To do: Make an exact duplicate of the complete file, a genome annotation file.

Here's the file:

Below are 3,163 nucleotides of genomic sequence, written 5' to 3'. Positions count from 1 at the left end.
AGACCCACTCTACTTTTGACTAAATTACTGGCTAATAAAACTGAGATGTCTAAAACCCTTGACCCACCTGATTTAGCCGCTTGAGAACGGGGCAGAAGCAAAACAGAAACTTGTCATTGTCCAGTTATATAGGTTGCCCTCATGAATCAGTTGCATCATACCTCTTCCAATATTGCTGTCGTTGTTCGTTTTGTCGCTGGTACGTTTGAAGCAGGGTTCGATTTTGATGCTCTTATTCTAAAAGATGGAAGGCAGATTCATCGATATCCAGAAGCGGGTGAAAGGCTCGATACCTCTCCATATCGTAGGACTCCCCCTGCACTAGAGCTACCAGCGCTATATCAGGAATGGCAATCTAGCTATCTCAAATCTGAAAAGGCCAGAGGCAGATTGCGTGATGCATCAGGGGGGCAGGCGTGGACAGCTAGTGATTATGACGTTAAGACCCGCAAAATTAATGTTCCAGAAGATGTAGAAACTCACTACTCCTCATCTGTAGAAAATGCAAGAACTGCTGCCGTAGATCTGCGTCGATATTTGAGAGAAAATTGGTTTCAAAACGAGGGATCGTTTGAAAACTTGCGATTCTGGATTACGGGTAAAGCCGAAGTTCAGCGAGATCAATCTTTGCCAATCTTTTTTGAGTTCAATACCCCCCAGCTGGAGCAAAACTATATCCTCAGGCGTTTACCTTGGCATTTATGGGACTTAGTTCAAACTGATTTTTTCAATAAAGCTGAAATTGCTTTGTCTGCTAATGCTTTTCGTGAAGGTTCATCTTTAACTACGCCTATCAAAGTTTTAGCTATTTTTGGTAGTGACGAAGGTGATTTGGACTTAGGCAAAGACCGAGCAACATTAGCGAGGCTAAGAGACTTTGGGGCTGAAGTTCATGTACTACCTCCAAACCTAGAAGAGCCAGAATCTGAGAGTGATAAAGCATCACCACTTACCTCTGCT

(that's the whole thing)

Below are 3,163 nucleotides of genomic sequence, written 5' to 3'. Positions count from 1 at the left end.
AGACCCACTCTACTTTTGACTAAATTACTGGCTAATAAAACTGAGATGTCTAAAACCCTTGACCCACCTGATTTAGCCGCTTGAGAACGGGGCAGAAGCAAAACAGAAACTTGTCATTGTCCAGTTATATAGGTTGCCCTCATGAATCAGTTGCATCATACCTCTTCCAATATTGCTGTCGTTGTTCGTTTTGTCGCTGGTACGTTTGAAGCAGGGTTCGATTTTGATGCTCTTATTCTAAAAGATGGAAGGCAGATTCATCGATATCCAGAAGCGGGTGAAAGGCTCGATACCTCTCCATATCGTAGGACTCCCCCTGCACTAGAGCTACCAGCGCTATATCAGGAATGGCAATCTAGCTATCTCAAATCTGAAAAGGCCAGAGGCAGATTGCGTGATGCATCAGGGGGGCAGGCGTGGACAGCTAGTGATTATGACGTTAAGACCCGCAAAATTAATGTTCCAGAAGATGTAGAAACTCACTACTCCTCATCTGTAGAAAATGCAAGAACTGCTGCCGTAGATCTGCGTCGATATTTGAGAGAAAATTGGTTTCAAAACGAGGGATCGTTTGAAAACTTGCGATTCTGGATTACGGGTAAAGCCGAAGTTCAGCGAGATCAATCTTTGCCAATCTTTTTTGAGTTCAATACCCCCCAGCTGGAGCAAAACTATATCCTCAGGCGTTTACCTTGGCATTTATGGGACTTAGTTCAAACTGATTTTTTCAATAAAGCTGAAATTGCTTTGTCTGCTAATGCTTTTCGTGAAGGTTCATCTTTAACTACGCCTATCAAAGTTTTAGCTATTTTTGGTAGTGACGAAGGTGATTTGGACTTAGGCAAAGACCGAGCAACATTAGCGAGGCTAAGAGACTTTGGGGCTGAAGTTCATGTACTACCTCCAAACCTAGAAGAGCCAGAATCTGAGAGTGATAAAGCATCACCACTTACCTCTGCT